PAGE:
Tower Bridge was opened in 1894 by The Prince of Wales and has become an iconic symbol of London. Tower Bridge is a combined bascule and suspension bridge in London, England, over the River Thames. It is close to the Tower of London, which gives it its name.
The bridge consists of two towers which are tied together at the upper level by means of two horizontal walkways which are designed to withstand the horizontal forces exerted by the suspended sections of the bridge on the landward sides of the towers. The vertical component of the forces in the suspended sections and the vertical reactions of the two walkways are carried by the two robust towers. The bascule pivots and operating machinery are housed in the base of each tower. The bridge’s present colour dates from 1977 when it was painted red, white and blue for the Queen’s Silver Jubilee. Originally it was painted a chocolate brown colour.
Tower Bridge is sometimes mistakenly referred as London Bridge, which is actually the next bridge upstream.
History of Tower Bridge
Tower bridge was completed and opened in the year 1894. It was opened by Edward 7th when he was Prince of Wales. It took 8 years in it’s construction, using 5 major contractors and over 400 labourers. When it was completed and as it stands still today, it is one of London’s most famous landmarks, its designers, John Wolfe Barry and Sir Horace Jones can be proud of a splendid piece of engineering.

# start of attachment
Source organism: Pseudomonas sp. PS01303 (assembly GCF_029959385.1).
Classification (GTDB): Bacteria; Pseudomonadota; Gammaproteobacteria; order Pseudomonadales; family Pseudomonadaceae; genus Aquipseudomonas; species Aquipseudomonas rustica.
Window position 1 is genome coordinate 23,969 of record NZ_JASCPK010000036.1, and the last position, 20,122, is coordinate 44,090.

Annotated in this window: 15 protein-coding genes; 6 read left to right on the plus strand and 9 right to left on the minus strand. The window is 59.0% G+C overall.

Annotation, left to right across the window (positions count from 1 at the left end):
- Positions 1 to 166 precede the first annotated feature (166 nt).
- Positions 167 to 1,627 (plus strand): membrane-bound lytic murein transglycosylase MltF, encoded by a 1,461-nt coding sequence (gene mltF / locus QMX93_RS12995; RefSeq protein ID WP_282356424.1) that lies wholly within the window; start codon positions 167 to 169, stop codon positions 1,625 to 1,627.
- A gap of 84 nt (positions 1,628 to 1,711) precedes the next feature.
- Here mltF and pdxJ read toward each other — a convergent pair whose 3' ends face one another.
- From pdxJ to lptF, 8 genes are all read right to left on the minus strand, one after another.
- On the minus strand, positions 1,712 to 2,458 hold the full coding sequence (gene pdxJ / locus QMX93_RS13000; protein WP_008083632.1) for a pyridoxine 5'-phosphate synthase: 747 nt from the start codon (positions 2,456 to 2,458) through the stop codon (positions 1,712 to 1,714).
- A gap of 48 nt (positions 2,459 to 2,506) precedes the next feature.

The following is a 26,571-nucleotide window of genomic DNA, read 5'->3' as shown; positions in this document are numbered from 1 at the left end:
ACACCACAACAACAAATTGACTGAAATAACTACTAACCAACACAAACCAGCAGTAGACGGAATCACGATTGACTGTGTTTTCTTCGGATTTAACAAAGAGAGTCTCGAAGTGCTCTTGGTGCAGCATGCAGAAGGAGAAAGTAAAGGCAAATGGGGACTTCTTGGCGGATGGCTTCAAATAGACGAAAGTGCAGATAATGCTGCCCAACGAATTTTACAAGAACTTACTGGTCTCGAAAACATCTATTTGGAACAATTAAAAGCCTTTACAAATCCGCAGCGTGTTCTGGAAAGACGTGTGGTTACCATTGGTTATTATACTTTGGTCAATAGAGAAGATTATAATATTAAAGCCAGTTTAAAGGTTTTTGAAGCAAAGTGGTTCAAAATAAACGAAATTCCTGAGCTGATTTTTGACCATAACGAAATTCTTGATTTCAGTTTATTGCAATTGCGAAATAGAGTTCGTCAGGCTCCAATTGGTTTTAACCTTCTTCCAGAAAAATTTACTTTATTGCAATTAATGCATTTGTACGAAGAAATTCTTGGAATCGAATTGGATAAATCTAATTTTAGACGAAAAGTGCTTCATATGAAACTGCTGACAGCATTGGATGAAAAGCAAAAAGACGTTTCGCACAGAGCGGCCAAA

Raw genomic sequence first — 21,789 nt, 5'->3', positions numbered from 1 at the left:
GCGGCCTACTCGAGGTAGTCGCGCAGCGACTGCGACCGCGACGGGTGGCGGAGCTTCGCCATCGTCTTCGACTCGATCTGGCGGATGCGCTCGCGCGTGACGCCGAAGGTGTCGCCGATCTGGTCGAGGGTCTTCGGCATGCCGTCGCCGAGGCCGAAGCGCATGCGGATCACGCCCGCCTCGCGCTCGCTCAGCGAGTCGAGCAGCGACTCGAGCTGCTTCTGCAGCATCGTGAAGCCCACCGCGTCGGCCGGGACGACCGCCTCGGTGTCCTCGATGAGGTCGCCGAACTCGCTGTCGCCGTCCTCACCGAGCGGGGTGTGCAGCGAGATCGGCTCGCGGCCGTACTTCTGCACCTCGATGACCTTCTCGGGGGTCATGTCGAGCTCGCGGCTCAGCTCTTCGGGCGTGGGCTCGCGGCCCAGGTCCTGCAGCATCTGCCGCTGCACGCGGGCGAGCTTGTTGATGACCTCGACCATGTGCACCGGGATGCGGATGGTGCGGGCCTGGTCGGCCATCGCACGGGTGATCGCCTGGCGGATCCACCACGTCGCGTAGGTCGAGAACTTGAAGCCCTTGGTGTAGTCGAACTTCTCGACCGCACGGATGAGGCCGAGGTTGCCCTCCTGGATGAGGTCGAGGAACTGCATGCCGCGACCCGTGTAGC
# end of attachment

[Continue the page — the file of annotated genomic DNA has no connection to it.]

During it’s building, two piers were sunk into the river bed to support the weight of the bridge. A massive 11,000 tons of steel used then for the walkways and towers. A layer of Cornish granite and Portland stone were used as a covering, to protect the steelwork and to make it look nicer to the eye.
Still in use today the bridge is still opened for river traffic many times in a week. It is said bridge carries 1,900 vehicles per hour between 7am and 10am during London rush hour. 140 feet above the Thames you can look down and around the tower and see the original steam engines used to lift the huge bridge until 1976.
In 1910 the high level Walkways were closed to the public due to lack of use. People arriving on the bridge preferred to wait at street level for it to close rather then heading up the stairs carrying their heavy loads. In 1982, as part of the new Tower Bridge Exhibition, visitors to the bridge could once again enter the walkways, now fully covered, and experience the amazing panoramic views.
Although Tower Bridge is now powered by oil and electricity, the original steam engines maintained by a dedicated team of technical officers remain in their original location for all to see. This area is known as the Victorian Engine Rooms, the second section of Tower Bridge Exhibition. Over the past 28 years, the exhibition has been developed to keep pace with modern day needs without losing its Victorian essence. Through interactive kiosks and video walls along with knowledgeable Guides, visitors can learn about key events in the Bridge’s history, ranging from Royal visits to dare devil stunts.